The Bund was a place of constant motion, both in the muddy water and on the wide, equally muddy embankment where rickshaws and pedicabs cut each other off in the scuttle to deliver their cargo, human and otherwise. Clattering sounds gradually increased in volume as the ship drew nearer. The clatter of wooden wheels hitting stones; of cases and trunks hitting the ground as they were unloaded from wagons or handcarts; of voices shouting in Chinese, a sound the Russian family’s ears would eventually adjust to but never understand, except in the most rudimentary way. It was the clatter of the marketplace, of Chinese commerce, of life in a city that, as they would also learn, never slept.

They had come from Russia at the instigation of Sergei, who had one foot in the past and one foot in the future. How could he be otherwise? He claimed descent from Peter the Great, the tsar who had tried to bring Russia into the modern world. Because he was distantly related to Russian royalty, both of Sergei’s daughters had been named after Romanov princesses. Olga had been named for the Tsar’s first daughter, who had been born just weeks before her in 1895. Sergei’s second daughter, called Tatiana after the second royal daughter, was born on the same day as her namesake, June 10, 1897. They could not have imagined, of course, that both Romanov princesses, along with their two sisters, one brother and both parents, would be imprisoned and slaughtered by Bolshevik revolutionaries two decades later in the summer of 1918. Sergei’s decision to leave Russia in 1906 had been prophetic, but even he could not have imagined what was to come.

Excerpted from A Cold Season In Shanghai by S.P. Hozy. Toronto: Napoleon & Company, 2009. Reprinted with permission.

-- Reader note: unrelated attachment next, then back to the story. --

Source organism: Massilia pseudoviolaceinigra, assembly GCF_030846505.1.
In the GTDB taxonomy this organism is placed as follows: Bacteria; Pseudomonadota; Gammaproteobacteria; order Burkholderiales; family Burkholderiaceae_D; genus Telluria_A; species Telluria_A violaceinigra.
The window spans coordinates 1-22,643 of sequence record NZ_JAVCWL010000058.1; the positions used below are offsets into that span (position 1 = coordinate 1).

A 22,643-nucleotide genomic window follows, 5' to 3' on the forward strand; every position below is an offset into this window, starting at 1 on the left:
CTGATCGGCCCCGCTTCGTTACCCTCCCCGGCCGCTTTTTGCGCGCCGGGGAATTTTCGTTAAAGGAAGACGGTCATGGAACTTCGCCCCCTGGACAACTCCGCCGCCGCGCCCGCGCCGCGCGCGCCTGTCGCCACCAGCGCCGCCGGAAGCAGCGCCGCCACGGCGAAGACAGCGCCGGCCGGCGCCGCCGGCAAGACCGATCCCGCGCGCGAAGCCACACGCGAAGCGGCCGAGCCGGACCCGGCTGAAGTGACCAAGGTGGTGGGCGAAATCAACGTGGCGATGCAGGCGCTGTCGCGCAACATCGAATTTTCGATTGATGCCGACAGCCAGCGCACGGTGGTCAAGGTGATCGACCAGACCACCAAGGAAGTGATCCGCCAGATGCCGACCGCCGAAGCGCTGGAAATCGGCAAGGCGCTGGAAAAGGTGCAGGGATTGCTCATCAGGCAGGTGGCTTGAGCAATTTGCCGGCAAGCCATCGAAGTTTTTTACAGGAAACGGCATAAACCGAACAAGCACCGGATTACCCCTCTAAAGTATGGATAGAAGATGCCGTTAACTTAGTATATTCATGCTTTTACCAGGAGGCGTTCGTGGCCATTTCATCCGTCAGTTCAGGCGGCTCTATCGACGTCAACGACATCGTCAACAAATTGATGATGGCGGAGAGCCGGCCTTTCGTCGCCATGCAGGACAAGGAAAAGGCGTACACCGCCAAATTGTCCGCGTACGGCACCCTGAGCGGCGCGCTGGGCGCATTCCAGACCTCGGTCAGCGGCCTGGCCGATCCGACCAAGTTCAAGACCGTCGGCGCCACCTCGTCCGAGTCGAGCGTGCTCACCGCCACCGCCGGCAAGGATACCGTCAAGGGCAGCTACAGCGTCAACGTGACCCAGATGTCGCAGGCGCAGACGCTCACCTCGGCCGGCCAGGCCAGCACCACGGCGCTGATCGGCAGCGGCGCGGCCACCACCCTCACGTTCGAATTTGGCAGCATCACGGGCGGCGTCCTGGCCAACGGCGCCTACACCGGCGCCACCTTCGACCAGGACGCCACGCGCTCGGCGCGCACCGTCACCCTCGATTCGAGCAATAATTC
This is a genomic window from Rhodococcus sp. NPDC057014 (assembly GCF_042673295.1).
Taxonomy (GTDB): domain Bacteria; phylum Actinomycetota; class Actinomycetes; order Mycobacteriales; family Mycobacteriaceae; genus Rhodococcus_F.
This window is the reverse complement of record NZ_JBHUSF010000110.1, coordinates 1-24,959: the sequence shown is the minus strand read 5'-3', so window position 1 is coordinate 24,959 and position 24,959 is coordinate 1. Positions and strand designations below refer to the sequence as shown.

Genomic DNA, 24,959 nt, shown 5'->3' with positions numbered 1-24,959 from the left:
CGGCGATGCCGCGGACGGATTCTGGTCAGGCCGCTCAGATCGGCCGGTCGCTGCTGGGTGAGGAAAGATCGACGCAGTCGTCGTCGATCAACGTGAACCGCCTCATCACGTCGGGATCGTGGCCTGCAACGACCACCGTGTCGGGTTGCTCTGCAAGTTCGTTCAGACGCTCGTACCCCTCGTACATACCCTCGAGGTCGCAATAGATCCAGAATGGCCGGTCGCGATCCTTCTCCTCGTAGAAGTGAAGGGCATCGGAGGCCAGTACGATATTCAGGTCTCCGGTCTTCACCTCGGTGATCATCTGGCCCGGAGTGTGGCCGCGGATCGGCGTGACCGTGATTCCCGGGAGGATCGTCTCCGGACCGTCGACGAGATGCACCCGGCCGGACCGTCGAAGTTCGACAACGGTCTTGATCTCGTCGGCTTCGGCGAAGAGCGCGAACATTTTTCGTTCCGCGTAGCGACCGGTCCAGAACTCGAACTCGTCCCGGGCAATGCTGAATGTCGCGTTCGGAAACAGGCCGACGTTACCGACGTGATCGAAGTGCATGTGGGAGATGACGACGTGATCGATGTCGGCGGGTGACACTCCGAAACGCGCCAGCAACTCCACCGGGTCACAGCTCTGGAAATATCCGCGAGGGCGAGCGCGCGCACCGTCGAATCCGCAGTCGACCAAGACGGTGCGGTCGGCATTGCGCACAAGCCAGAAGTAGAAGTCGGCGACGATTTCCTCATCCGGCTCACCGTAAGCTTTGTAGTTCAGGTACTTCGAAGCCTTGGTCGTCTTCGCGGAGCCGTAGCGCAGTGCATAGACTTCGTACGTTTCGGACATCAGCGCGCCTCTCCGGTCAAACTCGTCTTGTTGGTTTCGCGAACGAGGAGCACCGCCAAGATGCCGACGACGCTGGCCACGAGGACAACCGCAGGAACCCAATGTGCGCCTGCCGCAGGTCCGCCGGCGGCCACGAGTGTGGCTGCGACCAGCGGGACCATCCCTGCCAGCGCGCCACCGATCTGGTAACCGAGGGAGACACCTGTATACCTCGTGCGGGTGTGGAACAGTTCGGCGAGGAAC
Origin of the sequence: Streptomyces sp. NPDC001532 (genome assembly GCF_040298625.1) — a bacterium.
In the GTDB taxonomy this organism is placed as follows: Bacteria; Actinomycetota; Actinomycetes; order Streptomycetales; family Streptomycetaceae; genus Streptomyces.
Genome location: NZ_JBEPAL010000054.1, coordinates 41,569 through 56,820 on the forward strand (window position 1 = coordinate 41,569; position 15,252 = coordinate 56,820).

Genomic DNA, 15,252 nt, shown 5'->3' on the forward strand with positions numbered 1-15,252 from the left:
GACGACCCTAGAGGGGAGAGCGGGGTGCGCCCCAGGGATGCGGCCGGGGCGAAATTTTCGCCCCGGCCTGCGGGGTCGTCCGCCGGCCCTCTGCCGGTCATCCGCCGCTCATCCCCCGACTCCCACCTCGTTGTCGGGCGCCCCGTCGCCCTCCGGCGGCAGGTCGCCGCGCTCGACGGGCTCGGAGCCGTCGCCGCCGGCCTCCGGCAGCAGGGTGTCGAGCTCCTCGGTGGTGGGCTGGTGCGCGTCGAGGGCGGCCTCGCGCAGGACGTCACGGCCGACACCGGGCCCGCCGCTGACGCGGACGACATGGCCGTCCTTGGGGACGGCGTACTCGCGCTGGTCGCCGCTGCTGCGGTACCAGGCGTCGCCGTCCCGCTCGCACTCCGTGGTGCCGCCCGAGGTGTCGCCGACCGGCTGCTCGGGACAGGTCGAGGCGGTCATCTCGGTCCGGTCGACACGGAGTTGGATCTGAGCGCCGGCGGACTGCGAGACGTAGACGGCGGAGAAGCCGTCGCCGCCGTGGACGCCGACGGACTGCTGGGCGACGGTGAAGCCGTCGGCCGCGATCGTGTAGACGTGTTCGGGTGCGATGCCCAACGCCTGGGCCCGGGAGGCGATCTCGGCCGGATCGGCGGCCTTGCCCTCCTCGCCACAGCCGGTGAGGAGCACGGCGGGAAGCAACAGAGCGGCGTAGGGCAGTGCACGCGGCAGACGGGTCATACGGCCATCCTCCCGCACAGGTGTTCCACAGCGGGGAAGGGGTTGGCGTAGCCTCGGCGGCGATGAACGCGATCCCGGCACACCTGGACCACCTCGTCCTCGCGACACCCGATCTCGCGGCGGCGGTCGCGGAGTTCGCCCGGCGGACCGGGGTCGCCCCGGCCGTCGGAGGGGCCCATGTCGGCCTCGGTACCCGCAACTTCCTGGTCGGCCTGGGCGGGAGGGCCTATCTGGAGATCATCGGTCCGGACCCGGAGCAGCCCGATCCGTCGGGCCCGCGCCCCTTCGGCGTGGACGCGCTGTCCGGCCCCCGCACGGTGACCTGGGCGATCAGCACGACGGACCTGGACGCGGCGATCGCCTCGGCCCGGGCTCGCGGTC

S.P. Hozy

S.P. Hozy was born in Toronto, and after graduating from the University of Toronto with degrees in English Literature and Psychology, she spent two decades working in the Canadian film industry, winning several awards for sound editing. She has traveled in North Africa, Europe, South America, Russia, Australia, and Asia, living at times in Brazil, Afghanistan, India, and Sri Lanka. She has
published poetry, and two of her short stories were runners-up in the Toronto Star Short Story Contest.

Currently based in Toronto and Malaysia, Penny continues to travel, recently visiting Thailand, Laos, Cambodia, Vietnam, and Singapore, researching the many books she plans to write. She continues to edit, ghostwrite, and index books, thanks to the wonders of technology.

Penny has completed her third novel, A Cold Season In Shanghai, which will be published by Rendezvous Press in the fall of 2009. She is currently working on her fourth novel, set in Singapore during two time periods, the 1920s and the present.

The views expressed in the magazine are those held by the authors and do not necessarily reflect the views of Open Book: Toronto.